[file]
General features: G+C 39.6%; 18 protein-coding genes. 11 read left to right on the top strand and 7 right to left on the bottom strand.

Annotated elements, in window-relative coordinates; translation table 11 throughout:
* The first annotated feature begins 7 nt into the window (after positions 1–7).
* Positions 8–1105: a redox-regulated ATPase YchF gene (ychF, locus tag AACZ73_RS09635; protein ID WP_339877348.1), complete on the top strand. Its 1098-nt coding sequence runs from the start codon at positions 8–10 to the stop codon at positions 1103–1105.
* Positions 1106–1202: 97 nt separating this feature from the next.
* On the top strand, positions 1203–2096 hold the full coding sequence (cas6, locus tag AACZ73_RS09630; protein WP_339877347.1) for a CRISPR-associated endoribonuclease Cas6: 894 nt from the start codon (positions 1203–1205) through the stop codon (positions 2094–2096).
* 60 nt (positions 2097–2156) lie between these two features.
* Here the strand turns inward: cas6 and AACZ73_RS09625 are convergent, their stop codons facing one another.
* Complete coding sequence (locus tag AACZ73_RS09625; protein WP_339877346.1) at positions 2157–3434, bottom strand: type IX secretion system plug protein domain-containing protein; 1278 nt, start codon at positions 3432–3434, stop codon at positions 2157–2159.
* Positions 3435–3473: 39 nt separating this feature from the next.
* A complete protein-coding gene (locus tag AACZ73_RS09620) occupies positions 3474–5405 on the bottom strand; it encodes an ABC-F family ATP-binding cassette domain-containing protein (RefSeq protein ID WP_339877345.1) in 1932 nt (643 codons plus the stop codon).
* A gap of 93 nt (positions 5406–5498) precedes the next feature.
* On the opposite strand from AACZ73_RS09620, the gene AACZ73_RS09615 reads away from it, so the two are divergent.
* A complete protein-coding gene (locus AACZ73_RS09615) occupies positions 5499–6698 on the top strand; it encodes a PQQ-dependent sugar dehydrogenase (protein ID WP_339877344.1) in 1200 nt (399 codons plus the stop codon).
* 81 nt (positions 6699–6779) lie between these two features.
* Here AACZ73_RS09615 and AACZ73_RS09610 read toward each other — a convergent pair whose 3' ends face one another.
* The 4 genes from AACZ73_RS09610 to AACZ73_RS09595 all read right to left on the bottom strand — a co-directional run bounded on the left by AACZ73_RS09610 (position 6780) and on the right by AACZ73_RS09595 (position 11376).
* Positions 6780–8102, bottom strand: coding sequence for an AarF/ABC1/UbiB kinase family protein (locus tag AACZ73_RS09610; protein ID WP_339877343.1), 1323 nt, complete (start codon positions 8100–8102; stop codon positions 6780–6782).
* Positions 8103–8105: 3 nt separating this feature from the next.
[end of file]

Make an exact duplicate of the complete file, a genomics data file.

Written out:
General features: G+C 39.6%; 18 protein-coding genes. 11 read left to right on the top strand and 7 right to left on the bottom strand.

Annotated elements, in window-relative coordinates; translation table 11 throughout:
* The first annotated feature begins 7 nt into the window (after positions 1–7).
* Positions 8–1105: a redox-regulated ATPase YchF gene (ychF, locus tag AACZ73_RS09635; protein ID WP_339877348.1), complete on the top strand. Its 1098-nt coding sequence runs from the start codon at positions 8–10 to the stop codon at positions 1103–1105.
* Positions 1106–1202: 97 nt separating this feature from the next.
* On the top strand, positions 1203–2096 hold the full coding sequence (cas6, locus tag AACZ73_RS09630; protein WP_339877347.1) for a CRISPR-associated endoribonuclease Cas6: 894 nt from the start codon (positions 1203–1205) through the stop codon (positions 2094–2096).
* 60 nt (positions 2097–2156) lie between these two features.
* Here the strand turns inward: cas6 and AACZ73_RS09625 are convergent, their stop codons facing one another.
* Complete coding sequence (locus tag AACZ73_RS09625; protein WP_339877346.1) at positions 2157–3434, bottom strand: type IX secretion system plug protein domain-containing protein; 1278 nt, start codon at positions 3432–3434, stop codon at positions 2157–2159.
* Positions 3435–3473: 39 nt separating this feature from the next.
* A complete protein-coding gene (locus tag AACZ73_RS09620) occupies positions 3474–5405 on the bottom strand; it encodes an ABC-F family ATP-binding cassette domain-containing protein (RefSeq protein ID WP_339877345.1) in 1932 nt (643 codons plus the stop codon).
* A gap of 93 nt (positions 5406–5498) precedes the next feature.
* On the opposite strand from AACZ73_RS09620, the gene AACZ73_RS09615 reads away from it, so the two are divergent.
* A complete protein-coding gene (locus AACZ73_RS09615) occupies positions 5499–6698 on the top strand; it encodes a PQQ-dependent sugar dehydrogenase (protein ID WP_339877344.1) in 1200 nt (399 codons plus the stop codon).
* 81 nt (positions 6699–6779) lie between these two features.
* Here AACZ73_RS09615 and AACZ73_RS09610 read toward each other — a convergent pair whose 3' ends face one another.
* The 4 genes from AACZ73_RS09610 to AACZ73_RS09595 all read right to left on the bottom strand — a co-directional run bounded on the left by AACZ73_RS09610 (position 6780) and on the right by AACZ73_RS09595 (position 11376).
* Positions 6780–8102, bottom strand: coding sequence for an AarF/ABC1/UbiB kinase family protein (locus tag AACZ73_RS09610; protein ID WP_339877343.1), 1323 nt, complete (start codon positions 8100–8102; stop codon positions 6780–6782).
* Positions 8103–8105: 3 nt separating this feature from the next.